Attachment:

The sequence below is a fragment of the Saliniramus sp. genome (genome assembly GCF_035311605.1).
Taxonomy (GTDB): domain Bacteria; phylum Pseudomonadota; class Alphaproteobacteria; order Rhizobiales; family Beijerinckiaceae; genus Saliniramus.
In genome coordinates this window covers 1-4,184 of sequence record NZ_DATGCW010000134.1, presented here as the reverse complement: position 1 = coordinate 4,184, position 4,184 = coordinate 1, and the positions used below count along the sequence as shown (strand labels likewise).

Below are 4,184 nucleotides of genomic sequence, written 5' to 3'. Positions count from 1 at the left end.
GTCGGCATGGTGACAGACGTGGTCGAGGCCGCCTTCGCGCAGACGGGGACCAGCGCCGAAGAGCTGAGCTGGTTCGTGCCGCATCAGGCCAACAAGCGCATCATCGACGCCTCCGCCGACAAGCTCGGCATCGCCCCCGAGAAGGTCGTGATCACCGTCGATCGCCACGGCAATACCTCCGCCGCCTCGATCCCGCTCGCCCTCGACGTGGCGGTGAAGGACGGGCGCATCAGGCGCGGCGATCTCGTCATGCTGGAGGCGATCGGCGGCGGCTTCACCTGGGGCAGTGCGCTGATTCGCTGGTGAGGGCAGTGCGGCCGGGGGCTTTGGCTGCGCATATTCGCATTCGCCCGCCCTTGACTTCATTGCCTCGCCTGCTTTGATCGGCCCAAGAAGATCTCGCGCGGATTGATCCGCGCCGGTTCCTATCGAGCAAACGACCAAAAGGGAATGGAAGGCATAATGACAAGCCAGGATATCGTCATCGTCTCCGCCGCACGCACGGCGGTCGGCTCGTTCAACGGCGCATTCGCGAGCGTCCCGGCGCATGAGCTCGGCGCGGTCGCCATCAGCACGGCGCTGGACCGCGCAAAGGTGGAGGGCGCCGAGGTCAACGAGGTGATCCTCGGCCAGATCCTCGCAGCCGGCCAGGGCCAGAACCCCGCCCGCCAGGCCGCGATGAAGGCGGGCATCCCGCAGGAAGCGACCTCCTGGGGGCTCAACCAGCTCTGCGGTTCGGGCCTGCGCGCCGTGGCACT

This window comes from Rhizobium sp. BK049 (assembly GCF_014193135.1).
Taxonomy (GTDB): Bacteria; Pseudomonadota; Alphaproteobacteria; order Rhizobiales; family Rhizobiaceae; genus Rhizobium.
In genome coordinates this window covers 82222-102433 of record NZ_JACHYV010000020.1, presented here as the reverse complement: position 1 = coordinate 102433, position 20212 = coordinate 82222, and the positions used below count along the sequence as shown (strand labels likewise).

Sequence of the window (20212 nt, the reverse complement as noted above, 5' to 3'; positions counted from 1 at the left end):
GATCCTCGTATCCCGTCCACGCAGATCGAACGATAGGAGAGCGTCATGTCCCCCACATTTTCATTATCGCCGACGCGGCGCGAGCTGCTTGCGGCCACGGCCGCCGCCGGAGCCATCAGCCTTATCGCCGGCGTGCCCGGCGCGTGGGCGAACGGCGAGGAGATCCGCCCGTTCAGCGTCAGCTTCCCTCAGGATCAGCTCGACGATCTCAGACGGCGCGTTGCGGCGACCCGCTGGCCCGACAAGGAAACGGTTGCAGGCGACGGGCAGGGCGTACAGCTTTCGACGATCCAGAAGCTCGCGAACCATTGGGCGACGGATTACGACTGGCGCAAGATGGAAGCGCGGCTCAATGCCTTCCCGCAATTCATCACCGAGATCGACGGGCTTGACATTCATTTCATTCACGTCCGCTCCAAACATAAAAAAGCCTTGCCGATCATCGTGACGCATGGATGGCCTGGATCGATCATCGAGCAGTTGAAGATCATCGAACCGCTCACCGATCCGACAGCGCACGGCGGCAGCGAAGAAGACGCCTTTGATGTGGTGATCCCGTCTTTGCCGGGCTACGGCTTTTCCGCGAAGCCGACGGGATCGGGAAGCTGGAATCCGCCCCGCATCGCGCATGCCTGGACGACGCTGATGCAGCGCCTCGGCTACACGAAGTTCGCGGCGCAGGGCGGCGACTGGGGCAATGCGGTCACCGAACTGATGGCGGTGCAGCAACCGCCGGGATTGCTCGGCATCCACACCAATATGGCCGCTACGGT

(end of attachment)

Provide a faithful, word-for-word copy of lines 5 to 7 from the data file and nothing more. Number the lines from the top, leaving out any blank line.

GTCGGCATGGTGACAGACGTGGTCGAGGCCGCCTTCGCGCAGACGGGGACCAGCGCCGAAGAGCTGAGCTGGTTCGTGCCGCATCAGGCCAACAAGCGCATCATCGACGCCTCCGCCGACAAGCTCGGCATCGCCCCCGAGAAGGTCGTGATCACCGTCGATCGCCACGGCAATACCTCCGCCGCCTCGATCCCGCTCGCCCTCGACGTGGCGGTGAAGGACGGGCGCATCAGGCGCGGCGATCTCGTCATGCTGGAGGCGATCGGCGGCGGCTTCACCTGGGGCAGTGCGCTGATTCGCTGGTGAGGGCAGTGCGGCCGGGGGCTTTGGCTGCGCATATTCGCATTCGCCCGCCCTTGACTTCATTGCCTCGCCTGCTTTGATCGGCCCAAGAAGATCTCGCGCGGATTGATCCGCGCCGGTTCCTATCGAGCAAACGACCAAAAGGGAATGGAAGGCATAATGACAAGCCAGGATATCGTCATCGTCTCCGCCGCACGCACGGCGGTCGGCTCGTTCAACGGCGCATTCGCGAGCGTCCCGGCGCATGAGCTCGGCGCGGTCGCCATCAGCACGGCGCTGGACCGCGCAAAGGTGGAGGGCGCCGAGGTCAACGAGGTGATCCTCGGCCAGATCCTCGCAGCCGGCCAGGGCCAGAACCCCGCCCGCCAGGCCGCGATGAAGGCGGGCATCCCGCAGGAAGCGACCTCCTGGGGGCTCAACCAGCTCTGCGGTTCGGGCCTGCGCGCCGTGGCACT

This window comes from Rhizobium sp. BK049 (assembly GCF_014193135.1).
Taxonomy (GTDB): Bacteria; Pseudomonadota; Alphaproteobacteria; order Rhizobiales; family Rhizobiaceae; genus Rhizobium.